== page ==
Barbarik wanted to participate in the battle from the side of the loosing end and he equipped himself with the bow and three arrows and fled on his horse. Then lord Krishna played a trick. He took the appearance of a Brahmin to examine his strength and played jokes on him for heading to the battleground with just three arrows.

Barbarik then explained the Brahmin that only one arrow was enough to destroy all the enemies in the war. If he would use all the three arrows, it would create chaos in all the three worlds. Lord Krishna challenged him to tie all the leaves of the peepal tree under which he was standing, with one arrow. Barbarik took one arrow from his quiver and released it from his bow.

The arrow tied all the leaves together, but lord Krishna had one leaf under his foot. The arrow then started revolving around his foot, and he asked the Barbarik, whom he would favour in the war. Barbarik restated that he would fight for the side, which loses. Lord Krishna had foreseen the defeat of Kauravas, he thought if this brave boy joins them, the result would be in their favour.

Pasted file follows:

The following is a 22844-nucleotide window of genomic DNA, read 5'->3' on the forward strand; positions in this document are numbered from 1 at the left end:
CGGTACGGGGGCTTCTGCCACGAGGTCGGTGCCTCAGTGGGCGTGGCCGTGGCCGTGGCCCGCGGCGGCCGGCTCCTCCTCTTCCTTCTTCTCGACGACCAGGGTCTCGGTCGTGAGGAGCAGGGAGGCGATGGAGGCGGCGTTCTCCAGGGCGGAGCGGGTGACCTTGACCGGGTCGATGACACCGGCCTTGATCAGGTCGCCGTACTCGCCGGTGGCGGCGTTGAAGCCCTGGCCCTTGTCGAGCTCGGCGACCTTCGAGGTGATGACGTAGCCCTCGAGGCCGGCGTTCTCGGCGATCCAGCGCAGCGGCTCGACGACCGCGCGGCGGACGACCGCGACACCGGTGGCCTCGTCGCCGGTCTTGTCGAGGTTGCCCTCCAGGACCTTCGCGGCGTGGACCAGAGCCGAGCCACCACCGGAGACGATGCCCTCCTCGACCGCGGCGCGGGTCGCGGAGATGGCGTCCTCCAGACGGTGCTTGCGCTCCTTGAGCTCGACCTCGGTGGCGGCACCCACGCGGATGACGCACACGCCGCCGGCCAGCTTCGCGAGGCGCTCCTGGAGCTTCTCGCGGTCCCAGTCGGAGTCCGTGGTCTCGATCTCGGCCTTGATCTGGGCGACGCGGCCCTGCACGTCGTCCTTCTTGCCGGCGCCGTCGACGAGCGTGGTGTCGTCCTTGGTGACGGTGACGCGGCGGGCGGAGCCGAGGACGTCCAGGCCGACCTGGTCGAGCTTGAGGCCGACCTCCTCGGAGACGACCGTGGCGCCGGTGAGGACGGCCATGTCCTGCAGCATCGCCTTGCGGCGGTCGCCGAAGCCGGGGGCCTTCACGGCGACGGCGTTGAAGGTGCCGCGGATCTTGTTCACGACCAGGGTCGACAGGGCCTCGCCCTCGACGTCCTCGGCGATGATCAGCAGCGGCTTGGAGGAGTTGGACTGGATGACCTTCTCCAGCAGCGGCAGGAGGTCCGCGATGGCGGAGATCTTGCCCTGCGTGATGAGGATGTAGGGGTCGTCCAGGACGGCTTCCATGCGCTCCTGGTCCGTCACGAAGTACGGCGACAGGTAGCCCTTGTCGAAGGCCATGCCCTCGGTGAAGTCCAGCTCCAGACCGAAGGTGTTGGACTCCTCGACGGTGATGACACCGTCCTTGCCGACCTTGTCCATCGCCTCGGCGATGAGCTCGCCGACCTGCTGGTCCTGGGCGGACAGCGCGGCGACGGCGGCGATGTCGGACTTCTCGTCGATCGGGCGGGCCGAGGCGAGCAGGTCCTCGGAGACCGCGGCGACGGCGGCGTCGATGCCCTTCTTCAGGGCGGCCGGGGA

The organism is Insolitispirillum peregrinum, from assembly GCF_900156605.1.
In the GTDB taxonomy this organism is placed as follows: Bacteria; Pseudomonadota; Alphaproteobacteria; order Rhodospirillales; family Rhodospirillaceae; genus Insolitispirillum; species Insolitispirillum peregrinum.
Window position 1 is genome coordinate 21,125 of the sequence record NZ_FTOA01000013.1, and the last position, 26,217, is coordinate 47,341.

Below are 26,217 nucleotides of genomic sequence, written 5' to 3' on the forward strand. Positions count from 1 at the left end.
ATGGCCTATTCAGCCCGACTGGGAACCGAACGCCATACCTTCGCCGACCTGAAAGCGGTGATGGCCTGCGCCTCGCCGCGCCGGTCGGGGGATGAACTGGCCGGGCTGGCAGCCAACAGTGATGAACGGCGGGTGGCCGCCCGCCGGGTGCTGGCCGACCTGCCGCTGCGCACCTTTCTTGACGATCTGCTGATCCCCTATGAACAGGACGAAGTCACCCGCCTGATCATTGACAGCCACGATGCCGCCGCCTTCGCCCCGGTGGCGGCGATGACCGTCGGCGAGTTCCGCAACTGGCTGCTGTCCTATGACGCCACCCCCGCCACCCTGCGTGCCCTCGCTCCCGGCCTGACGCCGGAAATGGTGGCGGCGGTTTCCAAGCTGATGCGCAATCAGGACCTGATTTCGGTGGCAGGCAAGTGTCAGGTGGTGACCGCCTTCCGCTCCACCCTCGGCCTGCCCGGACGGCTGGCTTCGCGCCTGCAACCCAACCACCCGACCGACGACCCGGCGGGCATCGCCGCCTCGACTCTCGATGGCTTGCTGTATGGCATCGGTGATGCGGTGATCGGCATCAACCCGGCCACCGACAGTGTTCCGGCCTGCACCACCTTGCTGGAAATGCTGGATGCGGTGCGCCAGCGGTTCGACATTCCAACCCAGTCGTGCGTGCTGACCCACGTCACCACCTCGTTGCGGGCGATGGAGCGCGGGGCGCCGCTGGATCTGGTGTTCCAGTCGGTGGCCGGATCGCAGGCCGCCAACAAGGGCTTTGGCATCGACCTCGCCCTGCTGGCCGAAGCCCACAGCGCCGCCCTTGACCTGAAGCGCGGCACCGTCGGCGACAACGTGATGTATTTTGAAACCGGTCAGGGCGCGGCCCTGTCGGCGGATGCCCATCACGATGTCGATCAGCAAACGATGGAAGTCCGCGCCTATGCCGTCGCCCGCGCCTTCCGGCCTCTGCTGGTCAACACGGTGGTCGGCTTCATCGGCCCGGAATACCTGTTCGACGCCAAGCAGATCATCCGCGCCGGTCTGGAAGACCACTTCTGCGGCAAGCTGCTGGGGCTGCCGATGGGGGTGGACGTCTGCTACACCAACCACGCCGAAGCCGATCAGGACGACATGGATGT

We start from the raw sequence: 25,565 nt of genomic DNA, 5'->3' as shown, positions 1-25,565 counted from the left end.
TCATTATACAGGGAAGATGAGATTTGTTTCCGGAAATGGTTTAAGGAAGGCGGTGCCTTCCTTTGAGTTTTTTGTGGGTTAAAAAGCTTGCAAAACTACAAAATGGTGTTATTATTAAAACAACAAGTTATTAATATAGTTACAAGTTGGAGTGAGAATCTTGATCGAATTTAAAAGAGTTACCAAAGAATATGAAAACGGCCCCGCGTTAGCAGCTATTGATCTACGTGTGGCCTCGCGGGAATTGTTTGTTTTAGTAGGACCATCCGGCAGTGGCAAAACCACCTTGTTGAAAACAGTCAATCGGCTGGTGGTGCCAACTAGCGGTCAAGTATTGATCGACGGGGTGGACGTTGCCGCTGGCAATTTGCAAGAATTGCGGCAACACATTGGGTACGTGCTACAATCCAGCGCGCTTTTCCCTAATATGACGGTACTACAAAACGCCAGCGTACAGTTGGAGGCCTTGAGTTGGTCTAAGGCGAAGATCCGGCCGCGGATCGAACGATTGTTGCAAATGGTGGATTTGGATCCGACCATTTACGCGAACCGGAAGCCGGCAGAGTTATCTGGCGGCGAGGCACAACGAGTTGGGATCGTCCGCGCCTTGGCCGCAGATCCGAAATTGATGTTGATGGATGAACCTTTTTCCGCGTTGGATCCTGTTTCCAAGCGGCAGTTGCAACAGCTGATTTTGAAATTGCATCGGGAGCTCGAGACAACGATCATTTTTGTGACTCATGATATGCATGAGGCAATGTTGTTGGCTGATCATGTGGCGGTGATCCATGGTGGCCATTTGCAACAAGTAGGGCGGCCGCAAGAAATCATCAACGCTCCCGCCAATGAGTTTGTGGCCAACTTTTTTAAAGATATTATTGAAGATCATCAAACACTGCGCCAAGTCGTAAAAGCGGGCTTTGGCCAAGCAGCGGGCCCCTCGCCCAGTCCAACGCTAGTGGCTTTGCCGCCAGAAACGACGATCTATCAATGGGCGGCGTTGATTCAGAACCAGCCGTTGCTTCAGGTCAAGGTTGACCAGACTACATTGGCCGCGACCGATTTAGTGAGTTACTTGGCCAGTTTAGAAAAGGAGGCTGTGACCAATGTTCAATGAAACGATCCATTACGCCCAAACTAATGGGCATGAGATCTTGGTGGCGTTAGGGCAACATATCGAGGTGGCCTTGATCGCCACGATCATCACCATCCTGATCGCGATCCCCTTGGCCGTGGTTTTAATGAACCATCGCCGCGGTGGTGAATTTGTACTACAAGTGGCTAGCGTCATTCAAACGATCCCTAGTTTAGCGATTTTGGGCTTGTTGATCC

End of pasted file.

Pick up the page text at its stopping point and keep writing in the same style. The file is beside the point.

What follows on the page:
The Brahmin (Lord Krishna) asked for daan from the boy. Barbarik promised to give him anything he wished for, and then the brahmin asked him for his head in daan for worshipping the battlefield by sacrificing head of the bravest Kshatriya. Barbarik readily obeyed him and chopped off his head. Lord Krishna was enamored with the sacrifice and blessed him with two boons, namely, first was that he would see the war from the small hill, on which Krishna had placed his head and the other was that he would be worshipped as ‘Shyam’ in Kalyug. 

Barbarik’s head was buried in Khatu. After many prolonged period head was found in the earth when the place was digged. A Brahmin worshipped the head for many days and then the King of Khatu built a temple and installed the head "SHISH" on the 11th day of Shukla Paksha in the Kartik month.


Khatu Shyamji Fair and Festival Celebration